Ahead of its official release on March 18, the new Diagnostic and Statistical Manual of Mental Disorderswhich is in the form of a textbook, is already drawing some criticism.
The American Psychiatric Association’s (APA) Diagnostic and Statistical Manual of Mental Disorders, Fifth Edition, Text Revision (DSM-5-TR), which is not a full revision, only includes one new condition, Prolonged Grief Disorder.
It also includes symptom codes for suicidal behavior and nonsuicidal self-injury, clarifying modifications to criteria sets for more than 70 disorders, including autism spectrum disorder; changes in terminology for gender dysphoria; and a comprehensive review of the impact of racism and discrimination on the diagnosis and manifestations of mental disorders.
The Text Revision is a compilation of iterative changes that have been made online on a rolling basis since the DSM-5 was first published in 2013.
“The goal of the Text Revision was to allow a thorough revision of the text, not the criteria,” Paul Appelbaum, MD, chair of the APA’s DSM Steering Committee, told Medscape Medical News.
For the Text Revision, some 200 experts across a variety of APA working groups recommended changes to the text based on a comprehensive literature review, said Appelbaum, who is the Elizabeth K. Dollard Professor of Psychiatry, Medicine and Law, and director of the Division of Law, Ethics and Psychiatry at Columbia University Vagelos College of Physicians and Surgeons.
However, there’s not a lot that’s new, in part, because there have been few therapeutic advances.
Allen Frances, MD, chair of the DSM-4 task force and professor and chair emeritus of psychiatry at Duke University, Durham, North Carolina, said the APA is publishing the Text Revision “just to make money. They’re very anxious to do Anything that will increase sales and having a revision forces some people, especially in institutions, to buy the book, even though it may not have anything substantive to add to the original.”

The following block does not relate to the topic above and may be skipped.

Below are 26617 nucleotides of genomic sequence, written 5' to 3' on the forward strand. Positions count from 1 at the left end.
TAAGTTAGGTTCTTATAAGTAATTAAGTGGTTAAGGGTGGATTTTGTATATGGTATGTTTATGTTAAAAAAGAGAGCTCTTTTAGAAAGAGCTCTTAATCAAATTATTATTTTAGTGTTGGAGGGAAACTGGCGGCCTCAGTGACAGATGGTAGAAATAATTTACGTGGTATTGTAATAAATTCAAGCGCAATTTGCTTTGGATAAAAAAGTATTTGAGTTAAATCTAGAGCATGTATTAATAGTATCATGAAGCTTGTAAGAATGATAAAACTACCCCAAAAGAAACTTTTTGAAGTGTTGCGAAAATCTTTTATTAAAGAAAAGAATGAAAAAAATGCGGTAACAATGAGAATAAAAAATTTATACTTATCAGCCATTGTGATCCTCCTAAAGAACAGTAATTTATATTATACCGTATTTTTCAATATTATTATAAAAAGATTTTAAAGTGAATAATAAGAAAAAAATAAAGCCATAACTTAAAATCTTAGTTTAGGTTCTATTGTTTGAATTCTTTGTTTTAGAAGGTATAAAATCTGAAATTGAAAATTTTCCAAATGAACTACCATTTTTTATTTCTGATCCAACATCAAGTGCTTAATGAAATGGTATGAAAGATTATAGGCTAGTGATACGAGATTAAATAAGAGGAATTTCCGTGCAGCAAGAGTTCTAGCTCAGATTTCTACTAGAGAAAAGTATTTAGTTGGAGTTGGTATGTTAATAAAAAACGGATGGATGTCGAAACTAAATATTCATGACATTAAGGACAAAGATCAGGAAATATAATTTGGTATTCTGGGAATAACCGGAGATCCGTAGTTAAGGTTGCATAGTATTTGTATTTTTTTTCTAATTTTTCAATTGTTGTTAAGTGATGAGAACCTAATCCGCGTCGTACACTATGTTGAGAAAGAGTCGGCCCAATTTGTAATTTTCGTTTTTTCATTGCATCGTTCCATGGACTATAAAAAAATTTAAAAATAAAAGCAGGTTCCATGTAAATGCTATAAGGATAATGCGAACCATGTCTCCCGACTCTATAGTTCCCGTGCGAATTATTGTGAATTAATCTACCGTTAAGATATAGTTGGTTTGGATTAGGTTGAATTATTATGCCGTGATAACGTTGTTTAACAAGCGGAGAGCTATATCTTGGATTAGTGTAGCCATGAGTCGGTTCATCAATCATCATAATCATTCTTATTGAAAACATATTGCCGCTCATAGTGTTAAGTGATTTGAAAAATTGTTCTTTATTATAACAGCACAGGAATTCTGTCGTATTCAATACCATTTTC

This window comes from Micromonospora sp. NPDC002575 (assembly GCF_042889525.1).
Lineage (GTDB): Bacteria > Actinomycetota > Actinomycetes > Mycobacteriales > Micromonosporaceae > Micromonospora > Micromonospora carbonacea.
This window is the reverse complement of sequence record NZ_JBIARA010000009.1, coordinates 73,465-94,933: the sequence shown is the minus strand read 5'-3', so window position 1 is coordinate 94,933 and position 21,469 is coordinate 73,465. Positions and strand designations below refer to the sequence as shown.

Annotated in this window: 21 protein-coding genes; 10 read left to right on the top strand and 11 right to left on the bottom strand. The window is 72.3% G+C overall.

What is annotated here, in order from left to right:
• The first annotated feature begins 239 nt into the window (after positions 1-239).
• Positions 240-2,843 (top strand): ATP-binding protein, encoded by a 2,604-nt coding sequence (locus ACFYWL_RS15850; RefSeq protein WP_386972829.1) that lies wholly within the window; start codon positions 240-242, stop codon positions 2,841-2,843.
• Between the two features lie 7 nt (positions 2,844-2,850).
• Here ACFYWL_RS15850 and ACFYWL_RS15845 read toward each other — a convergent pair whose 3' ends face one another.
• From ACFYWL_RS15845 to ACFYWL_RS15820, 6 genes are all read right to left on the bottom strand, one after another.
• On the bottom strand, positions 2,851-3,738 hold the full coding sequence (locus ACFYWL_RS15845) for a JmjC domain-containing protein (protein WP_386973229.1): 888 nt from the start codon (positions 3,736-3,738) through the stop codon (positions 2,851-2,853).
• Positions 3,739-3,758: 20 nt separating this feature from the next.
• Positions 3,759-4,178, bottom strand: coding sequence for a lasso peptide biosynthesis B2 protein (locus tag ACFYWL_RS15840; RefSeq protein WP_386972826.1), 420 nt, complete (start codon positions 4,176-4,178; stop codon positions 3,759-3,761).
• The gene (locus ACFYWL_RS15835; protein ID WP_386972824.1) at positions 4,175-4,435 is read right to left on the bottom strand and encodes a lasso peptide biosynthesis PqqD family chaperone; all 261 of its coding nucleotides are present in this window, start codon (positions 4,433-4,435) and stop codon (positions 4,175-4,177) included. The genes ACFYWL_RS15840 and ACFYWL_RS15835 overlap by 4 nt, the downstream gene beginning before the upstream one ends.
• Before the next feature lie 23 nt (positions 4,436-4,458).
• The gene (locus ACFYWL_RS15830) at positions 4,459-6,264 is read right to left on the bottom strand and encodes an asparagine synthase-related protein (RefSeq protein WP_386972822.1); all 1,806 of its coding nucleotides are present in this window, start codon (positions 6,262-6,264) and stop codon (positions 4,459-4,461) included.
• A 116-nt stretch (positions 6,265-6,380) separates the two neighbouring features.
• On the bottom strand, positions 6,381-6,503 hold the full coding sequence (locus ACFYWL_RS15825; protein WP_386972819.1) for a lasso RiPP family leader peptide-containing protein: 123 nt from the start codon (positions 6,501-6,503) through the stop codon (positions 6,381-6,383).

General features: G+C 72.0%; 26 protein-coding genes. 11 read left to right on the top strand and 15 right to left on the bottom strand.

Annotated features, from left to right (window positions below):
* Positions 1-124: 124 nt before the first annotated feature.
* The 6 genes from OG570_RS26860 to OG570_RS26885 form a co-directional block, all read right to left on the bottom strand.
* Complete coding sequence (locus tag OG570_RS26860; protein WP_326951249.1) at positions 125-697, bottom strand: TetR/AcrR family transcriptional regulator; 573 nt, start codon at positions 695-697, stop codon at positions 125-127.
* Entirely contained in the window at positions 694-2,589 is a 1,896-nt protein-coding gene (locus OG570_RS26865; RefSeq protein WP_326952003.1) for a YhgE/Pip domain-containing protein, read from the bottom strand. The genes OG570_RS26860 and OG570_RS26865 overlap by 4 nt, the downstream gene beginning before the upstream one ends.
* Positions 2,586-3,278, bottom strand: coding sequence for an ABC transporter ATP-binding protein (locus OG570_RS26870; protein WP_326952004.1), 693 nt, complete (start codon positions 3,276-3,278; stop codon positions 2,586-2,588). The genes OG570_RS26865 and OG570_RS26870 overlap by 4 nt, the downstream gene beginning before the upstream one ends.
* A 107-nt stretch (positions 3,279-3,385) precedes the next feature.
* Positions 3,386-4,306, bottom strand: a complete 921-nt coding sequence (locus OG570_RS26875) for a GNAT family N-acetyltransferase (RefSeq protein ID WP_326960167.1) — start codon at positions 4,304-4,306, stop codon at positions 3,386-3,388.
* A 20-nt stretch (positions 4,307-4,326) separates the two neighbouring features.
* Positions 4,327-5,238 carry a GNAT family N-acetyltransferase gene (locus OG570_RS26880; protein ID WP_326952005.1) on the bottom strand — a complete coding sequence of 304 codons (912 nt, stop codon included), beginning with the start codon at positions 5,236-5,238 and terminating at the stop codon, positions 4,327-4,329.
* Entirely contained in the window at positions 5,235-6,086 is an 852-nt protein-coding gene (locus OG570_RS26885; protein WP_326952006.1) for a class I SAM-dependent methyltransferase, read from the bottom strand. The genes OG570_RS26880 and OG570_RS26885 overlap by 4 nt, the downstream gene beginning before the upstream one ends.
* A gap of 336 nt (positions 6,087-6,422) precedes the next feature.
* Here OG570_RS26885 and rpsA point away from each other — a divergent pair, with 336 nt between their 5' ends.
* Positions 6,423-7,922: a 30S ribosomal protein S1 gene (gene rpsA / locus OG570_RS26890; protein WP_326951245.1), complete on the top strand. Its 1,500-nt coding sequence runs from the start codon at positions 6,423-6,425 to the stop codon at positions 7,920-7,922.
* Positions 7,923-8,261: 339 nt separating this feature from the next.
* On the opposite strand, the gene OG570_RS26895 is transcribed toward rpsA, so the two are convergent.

Frances told Medscape Medical News that when the APA published the first DSM in the late 1970s, “it became an instantaneous best-seller, to everyone’s surprise.”
The APA would not comment on how many of the $170 (list price) volumes it sells or how much those sales contribute to its budget.
Appelbaum acknowledged, “at any point in time, the canonical version is the online version.” However, he added, it’s clear from DSM-5 sales “that many people still value having a hard copy of the DSM available to them.”
Prolonged Grief: Timely or Overkill?
Persistent complex bereavement disorder (PCBD) was listed as a “condition for further study” in DSM-5. After a 2019 workshop aimed at getting consensus for diagnosis criteria, the APA board approved the new Prolonged Grief Disorder in October 2020, and the APA assembly approved the new disorder in November 2020.
Given the 950,000 deaths from COVID-19 over the past 2 years, inclusion of Prolonged Grief Disorder in the DSM-5 may arrive at just the right time.
The diagnostic criteria for PCBD include:
The development of a persistent grief response (longer than a year for adults and 6 months for children and adolescents) characterized by one or both of the following symptoms, which have been present most days to a clinically significant degree, and have occurred nearly every day for at least the last month: intense yearning/longing for the deceased person; preoccupation with thoughts or memories of the deceased person.
Since the death, at least three symptoms present most days to a clinically significant degree, and will occur nearly every day for at least the last month, including identity disruption; marked sense of disbelief about the death; avoidance of reminders that the person is dead; intense emotional pain related to the death; difficulty reintegrating into one’s relationships and activities after the death; emotional numbness; feeling that life is meaningless as a result of the death; and intense loneliness as a result of the death.
The disturbance causes clinically significant distress or impairment in social, occupational, or other important areas of functioning.
The duration and severity of the bereavement reaction clearly exceed expected social, cultural, or religious norms for the individual’s culture and context.